41 CAC SCORE: COMPUTED TOMOGRAPHY FOR CORONARY CALCIUM  Assessed by multidetector CT or electron beam tomography  Detect and quantify coronary calcium, a marker of atherosclerosis  CT scanning should generally not be done in men 40 years old and women 50 years old due to the very low prevalence of detectable calcium in these age groups & radiation exposure

42 DATA ON INDEPENDENT RELATIONSHIP TO CARDIOVASCULAR EVENTS  Total amount of coronary calcium (usually expressed as the Agatston score) provides information about future CAD events over and above the information provided by standard risk factors.  Intermediate-risk patients with an elevated CAC score (intermediate FRS and CAC 300) had a 2.8% annual rate of cardiac death or MI (roughly equivalent to a 10-year rate of 28%) that would be considered high risk.

43  Pooled data from 6 studies of 27,622 asymptomatic patients  The 11,815 subjects who had CAC scores of 0 had a low rate of events over the subsequent 3 to 5 years (0.4%, based on 49 events) CAC SCORERR for CHD eventsMI/death Rate 00.4 % % (95% CI 3.5 to 5.2; p˂0.0001) % (95% CI 5.2 to 9.9; p˂0.0001)4.6 % ≥ % (95% CI 4.2 to 27.7; p˂0.0001)7.1 %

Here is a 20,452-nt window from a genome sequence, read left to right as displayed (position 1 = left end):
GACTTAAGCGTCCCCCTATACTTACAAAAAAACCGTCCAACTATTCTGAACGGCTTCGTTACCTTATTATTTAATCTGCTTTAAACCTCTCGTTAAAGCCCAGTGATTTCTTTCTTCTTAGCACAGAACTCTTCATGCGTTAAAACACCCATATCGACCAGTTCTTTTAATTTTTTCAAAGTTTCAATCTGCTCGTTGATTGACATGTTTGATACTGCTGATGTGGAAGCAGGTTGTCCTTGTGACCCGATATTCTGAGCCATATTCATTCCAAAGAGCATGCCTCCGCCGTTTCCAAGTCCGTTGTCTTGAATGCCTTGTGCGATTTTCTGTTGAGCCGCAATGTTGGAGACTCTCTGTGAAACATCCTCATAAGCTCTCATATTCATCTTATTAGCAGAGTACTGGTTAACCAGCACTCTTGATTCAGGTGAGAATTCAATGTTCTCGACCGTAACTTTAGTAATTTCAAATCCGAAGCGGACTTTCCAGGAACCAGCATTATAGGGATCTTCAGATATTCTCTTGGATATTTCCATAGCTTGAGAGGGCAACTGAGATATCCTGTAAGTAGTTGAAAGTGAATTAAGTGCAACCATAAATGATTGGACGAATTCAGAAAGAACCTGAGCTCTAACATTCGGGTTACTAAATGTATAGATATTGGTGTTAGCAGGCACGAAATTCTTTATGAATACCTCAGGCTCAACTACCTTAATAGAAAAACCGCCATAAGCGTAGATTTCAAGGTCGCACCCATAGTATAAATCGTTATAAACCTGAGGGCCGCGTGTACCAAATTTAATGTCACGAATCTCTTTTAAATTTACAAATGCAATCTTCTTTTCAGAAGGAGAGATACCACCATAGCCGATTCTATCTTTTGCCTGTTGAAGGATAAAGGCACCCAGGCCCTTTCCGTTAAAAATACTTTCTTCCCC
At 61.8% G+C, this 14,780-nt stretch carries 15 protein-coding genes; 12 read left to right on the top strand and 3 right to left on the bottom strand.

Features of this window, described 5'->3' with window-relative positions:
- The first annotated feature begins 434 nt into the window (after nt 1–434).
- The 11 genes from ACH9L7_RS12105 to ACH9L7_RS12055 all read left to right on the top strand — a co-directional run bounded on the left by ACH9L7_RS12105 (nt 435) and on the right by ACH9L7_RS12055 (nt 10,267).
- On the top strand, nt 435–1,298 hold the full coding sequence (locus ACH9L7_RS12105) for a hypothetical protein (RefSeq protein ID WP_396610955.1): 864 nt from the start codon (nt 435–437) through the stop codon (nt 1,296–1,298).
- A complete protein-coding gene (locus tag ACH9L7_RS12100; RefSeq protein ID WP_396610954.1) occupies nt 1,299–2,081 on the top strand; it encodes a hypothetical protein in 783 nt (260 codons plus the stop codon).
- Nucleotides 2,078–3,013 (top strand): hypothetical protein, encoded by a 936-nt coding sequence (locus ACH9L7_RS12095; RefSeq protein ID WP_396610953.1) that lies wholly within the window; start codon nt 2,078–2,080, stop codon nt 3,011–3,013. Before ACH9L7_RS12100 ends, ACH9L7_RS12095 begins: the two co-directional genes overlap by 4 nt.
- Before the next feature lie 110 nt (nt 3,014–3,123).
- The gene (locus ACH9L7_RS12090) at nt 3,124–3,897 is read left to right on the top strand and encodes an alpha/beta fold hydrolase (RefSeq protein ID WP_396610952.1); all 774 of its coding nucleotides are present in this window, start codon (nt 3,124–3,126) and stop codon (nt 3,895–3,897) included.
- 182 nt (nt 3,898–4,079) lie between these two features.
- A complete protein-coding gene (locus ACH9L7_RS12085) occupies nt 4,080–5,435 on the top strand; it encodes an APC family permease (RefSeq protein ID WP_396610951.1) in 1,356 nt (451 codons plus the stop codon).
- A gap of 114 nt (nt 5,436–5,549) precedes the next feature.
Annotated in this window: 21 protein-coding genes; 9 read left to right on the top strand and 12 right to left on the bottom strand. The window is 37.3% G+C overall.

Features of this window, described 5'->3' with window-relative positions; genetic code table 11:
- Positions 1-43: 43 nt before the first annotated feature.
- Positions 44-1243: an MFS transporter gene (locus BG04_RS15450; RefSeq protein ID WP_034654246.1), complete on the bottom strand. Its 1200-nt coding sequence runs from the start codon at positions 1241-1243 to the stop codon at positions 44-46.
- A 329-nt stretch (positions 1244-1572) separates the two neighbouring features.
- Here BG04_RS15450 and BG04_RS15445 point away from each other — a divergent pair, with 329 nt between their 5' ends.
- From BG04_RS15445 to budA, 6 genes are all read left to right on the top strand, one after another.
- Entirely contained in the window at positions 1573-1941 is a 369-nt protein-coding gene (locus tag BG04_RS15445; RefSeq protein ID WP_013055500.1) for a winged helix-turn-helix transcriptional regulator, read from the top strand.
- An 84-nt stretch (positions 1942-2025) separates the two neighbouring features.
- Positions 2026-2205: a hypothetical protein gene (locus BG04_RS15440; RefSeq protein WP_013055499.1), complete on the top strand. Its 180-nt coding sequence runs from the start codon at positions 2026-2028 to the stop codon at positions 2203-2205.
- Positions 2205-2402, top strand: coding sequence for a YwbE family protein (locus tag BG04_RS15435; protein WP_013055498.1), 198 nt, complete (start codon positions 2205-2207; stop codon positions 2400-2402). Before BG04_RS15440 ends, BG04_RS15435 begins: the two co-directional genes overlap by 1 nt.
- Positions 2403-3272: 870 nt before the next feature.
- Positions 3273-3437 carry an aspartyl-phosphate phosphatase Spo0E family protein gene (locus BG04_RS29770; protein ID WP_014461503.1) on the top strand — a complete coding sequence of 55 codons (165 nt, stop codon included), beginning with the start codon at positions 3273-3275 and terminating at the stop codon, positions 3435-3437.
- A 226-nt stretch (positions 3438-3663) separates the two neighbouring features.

44  Relationships between CAC outcomes are similar in men and women and different ethnic groups  Higher baseline CAC was strongly associated with initiation of aspirin therapy, dietary changes, and increased exercise.

45 RECOMMENDATIONS FOR CALCIUM SCORING METHODS CLASS IIa 1. Measurement of CAC is reasonable for cardiovascular risk assessment in asymptomatic adults at intermediate risk (10% to 20% 10-year risk). (Level of Evidence: B) CLASS IIb 1. Measurement of CAC may be reasonable for cardiovascular risk assessment in persons at low to intermediate risk (6% to 10% 10-year risk). (Level of Evidence: B) CLASS III: NO BENEFIT 1. Persons at low risk (6% 10-year risk) should not undergo CAC measurement for cardiovascular risk assessment. (Level of Evidence: B) (2010 ACCF/AHA guideline for assessment of cardiovascular risk in asymptomatic adults. J Am Coll Cardiol 2010;56:e )